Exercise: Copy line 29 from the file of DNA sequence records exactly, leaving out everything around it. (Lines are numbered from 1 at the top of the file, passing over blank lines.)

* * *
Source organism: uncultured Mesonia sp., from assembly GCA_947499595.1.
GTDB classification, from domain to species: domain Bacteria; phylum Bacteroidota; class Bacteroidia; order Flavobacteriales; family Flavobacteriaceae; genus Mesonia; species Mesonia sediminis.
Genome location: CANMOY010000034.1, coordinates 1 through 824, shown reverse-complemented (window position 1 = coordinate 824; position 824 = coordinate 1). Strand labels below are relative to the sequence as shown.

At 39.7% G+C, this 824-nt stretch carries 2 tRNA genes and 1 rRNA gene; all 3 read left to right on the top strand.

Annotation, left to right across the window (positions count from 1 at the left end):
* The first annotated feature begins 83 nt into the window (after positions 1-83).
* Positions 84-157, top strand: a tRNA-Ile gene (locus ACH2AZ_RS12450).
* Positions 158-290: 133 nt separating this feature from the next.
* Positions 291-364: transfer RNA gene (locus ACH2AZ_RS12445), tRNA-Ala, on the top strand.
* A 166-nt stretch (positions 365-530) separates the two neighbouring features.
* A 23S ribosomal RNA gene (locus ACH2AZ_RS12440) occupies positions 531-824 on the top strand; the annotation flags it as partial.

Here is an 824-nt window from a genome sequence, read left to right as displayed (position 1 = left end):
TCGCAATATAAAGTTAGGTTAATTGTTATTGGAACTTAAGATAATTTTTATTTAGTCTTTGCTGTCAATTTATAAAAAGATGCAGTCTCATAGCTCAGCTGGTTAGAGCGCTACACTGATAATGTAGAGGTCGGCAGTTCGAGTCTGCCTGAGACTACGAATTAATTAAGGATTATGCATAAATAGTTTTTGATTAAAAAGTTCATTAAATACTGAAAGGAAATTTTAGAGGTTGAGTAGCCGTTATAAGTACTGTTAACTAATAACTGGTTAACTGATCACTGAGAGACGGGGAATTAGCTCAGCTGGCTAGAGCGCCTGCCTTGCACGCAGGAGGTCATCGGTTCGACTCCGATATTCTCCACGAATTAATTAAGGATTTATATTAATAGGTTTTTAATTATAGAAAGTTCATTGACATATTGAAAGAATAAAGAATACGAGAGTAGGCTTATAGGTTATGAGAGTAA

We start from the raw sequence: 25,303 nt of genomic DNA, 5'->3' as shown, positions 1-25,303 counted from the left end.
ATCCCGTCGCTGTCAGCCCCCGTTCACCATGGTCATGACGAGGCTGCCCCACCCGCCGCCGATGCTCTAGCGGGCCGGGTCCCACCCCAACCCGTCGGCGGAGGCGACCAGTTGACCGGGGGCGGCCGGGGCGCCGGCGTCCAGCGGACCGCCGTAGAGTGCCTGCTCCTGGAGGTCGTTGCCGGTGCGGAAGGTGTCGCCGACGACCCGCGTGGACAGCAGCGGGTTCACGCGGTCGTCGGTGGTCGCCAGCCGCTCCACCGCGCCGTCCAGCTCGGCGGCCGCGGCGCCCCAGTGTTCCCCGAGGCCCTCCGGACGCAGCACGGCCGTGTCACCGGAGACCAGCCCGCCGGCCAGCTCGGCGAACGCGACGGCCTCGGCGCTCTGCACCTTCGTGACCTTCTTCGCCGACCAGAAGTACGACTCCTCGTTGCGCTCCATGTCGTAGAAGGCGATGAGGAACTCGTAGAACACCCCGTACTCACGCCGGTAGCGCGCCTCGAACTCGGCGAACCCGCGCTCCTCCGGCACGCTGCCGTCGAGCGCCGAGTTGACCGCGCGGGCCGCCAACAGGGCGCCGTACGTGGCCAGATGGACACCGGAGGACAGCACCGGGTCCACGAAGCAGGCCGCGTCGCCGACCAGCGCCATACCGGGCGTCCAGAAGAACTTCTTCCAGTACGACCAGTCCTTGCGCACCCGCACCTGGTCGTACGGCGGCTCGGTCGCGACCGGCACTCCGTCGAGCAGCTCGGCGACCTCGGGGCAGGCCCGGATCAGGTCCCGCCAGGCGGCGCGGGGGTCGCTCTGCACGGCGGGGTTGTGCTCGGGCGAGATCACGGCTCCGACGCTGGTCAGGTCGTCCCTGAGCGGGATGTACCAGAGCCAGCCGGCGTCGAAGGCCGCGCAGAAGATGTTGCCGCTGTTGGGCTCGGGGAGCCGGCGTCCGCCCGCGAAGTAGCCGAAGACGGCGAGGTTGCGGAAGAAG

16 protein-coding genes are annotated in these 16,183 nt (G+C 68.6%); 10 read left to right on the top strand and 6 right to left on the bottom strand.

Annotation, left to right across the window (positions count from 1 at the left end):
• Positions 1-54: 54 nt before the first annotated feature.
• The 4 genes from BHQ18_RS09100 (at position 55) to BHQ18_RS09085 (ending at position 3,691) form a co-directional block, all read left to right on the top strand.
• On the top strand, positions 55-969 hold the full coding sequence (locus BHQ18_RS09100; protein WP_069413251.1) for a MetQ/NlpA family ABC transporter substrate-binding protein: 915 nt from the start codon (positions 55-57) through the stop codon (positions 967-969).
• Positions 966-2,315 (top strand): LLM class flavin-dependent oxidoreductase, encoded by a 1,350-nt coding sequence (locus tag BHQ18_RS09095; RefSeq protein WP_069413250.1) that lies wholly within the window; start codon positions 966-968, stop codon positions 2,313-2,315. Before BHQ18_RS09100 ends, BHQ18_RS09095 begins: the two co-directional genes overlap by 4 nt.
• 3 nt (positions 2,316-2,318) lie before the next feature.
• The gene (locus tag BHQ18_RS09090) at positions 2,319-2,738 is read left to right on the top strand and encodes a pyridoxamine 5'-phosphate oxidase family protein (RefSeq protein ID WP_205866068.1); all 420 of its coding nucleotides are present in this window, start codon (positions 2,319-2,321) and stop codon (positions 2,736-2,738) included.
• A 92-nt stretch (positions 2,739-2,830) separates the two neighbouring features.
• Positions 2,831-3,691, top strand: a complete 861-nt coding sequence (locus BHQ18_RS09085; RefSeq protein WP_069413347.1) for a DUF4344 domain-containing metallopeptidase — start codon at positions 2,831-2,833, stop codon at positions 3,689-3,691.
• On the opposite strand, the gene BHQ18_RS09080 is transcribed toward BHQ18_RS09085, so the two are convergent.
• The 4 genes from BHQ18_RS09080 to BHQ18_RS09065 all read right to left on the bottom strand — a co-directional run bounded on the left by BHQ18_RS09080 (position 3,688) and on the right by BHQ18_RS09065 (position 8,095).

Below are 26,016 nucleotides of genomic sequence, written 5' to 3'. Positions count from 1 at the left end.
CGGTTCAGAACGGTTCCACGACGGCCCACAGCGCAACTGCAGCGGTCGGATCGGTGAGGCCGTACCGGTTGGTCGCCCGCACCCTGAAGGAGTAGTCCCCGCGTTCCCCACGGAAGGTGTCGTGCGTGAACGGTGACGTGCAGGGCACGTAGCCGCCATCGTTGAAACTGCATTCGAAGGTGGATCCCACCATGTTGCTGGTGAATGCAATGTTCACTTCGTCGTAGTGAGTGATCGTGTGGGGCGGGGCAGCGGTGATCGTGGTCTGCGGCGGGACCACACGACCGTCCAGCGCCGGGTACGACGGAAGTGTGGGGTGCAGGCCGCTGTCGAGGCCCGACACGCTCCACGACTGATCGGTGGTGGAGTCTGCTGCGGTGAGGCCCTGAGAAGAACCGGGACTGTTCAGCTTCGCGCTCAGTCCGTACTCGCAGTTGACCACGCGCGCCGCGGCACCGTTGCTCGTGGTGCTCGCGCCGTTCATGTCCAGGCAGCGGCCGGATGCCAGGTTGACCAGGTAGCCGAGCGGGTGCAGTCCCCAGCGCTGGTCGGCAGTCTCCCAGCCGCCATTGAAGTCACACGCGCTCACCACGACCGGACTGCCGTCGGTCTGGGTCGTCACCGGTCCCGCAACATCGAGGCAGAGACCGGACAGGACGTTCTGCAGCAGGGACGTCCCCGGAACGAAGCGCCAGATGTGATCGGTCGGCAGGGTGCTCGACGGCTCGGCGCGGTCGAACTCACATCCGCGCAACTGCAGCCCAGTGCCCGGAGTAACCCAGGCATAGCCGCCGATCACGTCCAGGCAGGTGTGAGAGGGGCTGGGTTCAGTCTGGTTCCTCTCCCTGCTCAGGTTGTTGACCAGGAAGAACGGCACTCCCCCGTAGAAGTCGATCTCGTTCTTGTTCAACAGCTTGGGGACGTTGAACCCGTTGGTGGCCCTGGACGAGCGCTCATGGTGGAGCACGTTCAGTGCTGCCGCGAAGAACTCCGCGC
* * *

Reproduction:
CGGTTCAGAACGGTTCCACGACGGCCCACAGCGCAACTGCAGCGGTCGGATCGGTGAGGCCGTACCGGTTGGTCGCCCGCACCCTGAAGGAGTAGTCCCCGCGTTCCCCACGGAAGGTGTCGTGCGTGAACGGTGACGTGCAGGGCACGTAGCCGCCATCGTTGAAACTGCATTCGAAGGTGGATCCCACCATGTTGCTGGTGAATGCAATGTTCACTTCGTCGTAGTGAGTGATCGTGTGGGGCGGGGCAGCGGTGATCGTGGTCTGCGGCGGGACCACACGACCGTCCAGCGCCGGGTACGACGGAAGTGTGGGGTGCAGGCCGCTGTCGAGGCCCGACACGCTCCACGACTGATCGGTGGTGGAGTCTGCTGCGGTGAGGCCCTGAGAAGAACCGGGACTGTTCAGCTTCGCGCTCAGTCCGTACTCGCAGTTGACCACGCGCGCCGCGGCACCGTTGCTCGTGGTGCTCGCGCCGTTCATGTCCAGGCAGCGGCCGGATGCCAGGTTGACCAGGTAGCCGAGCGGGTGCAGTCCCCAGCGCTGGTCGGCAGTCTCCCAGCCGCCATTGAAGTCACACGCGCTCACCACGACCGGACTGCCGTCGGTCTGGGTCGTCACCGGTCCCGCAACATCGAGGCAGAGACCGGACAGGACGTTCTGCAGCAGGGACGTCCCCGGAACGAAGCGCCAGATGTGATCGGTCGGCAGGGTGCTCGACGGCTCGGCGCGGTCGAACTCACATCCGCGCAACTGCAGCCCAGTGCCCGGAGTAACCCAGGCATAGCCGCCGATCACGTCCAGGCAGGTGTGAGAGGGGCTGGGTTCAGTCTGGTTCCTCTCCCTGCTCAGGTTGTTGACCAGGAAGAACGGCACTCCCCCGTAGAAGTCGATCTCGTTCTTGTTCAACAGCTTGGGGACGTTGAACCCGTTGGTGGCCCTGGACGAGCGCTCATGGTGGAGCACGTTCAGTGCTGCCGCGAAGAACTCCGCGC